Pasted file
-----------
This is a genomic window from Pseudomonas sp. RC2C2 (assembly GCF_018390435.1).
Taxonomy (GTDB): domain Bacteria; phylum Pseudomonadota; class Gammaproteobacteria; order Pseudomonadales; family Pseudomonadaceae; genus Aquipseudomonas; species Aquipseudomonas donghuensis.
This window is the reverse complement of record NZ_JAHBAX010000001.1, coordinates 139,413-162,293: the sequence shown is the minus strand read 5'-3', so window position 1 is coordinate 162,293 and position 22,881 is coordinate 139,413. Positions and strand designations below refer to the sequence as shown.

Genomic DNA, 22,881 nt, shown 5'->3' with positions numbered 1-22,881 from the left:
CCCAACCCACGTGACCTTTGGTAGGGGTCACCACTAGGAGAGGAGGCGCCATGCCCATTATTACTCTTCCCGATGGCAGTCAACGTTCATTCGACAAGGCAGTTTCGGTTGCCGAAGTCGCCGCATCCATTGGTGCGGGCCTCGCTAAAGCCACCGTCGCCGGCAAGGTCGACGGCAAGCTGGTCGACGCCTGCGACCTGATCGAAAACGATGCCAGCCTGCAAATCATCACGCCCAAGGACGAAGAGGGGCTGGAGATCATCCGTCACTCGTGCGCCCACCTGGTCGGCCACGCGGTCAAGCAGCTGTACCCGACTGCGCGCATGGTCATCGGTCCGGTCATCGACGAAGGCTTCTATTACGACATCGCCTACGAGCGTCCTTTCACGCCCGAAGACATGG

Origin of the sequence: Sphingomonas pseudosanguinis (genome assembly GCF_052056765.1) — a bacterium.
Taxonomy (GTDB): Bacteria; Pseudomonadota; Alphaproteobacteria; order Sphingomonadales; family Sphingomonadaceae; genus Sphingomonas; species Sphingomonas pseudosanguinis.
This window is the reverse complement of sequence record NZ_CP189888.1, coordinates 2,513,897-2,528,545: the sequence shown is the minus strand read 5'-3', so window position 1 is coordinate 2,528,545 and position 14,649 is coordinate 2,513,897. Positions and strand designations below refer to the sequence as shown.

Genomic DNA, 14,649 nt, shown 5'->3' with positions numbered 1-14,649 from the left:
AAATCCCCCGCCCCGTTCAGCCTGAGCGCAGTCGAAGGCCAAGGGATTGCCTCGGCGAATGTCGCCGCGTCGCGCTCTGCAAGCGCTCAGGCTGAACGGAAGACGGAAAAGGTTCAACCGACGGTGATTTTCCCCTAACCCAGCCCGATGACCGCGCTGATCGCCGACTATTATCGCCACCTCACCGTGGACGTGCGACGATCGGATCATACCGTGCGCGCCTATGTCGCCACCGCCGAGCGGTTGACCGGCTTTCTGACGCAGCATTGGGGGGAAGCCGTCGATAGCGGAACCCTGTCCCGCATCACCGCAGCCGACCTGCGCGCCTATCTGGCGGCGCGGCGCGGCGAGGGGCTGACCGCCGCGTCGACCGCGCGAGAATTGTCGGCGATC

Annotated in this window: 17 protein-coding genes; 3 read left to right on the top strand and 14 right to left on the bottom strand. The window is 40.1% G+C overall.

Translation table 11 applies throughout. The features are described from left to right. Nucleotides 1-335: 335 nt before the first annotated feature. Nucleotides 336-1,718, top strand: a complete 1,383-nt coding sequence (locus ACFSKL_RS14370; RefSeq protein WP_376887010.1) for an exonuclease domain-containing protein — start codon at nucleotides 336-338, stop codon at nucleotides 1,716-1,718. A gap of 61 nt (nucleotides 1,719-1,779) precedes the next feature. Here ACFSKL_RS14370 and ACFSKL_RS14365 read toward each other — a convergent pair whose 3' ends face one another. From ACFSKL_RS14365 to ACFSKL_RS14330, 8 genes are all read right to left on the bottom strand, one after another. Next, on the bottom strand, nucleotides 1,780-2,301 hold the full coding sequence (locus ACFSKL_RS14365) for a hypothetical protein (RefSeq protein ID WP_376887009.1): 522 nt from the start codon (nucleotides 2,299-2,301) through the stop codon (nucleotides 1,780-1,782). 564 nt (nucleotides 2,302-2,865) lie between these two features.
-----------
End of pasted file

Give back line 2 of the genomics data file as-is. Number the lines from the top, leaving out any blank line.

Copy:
Taxonomy (GTDB): domain Bacteria; phylum Pseudomonadota; class Gammaproteobacteria; order Pseudomonadales; family Pseudomonadaceae; genus Aquipseudomonas; species Aquipseudomonas donghuensis.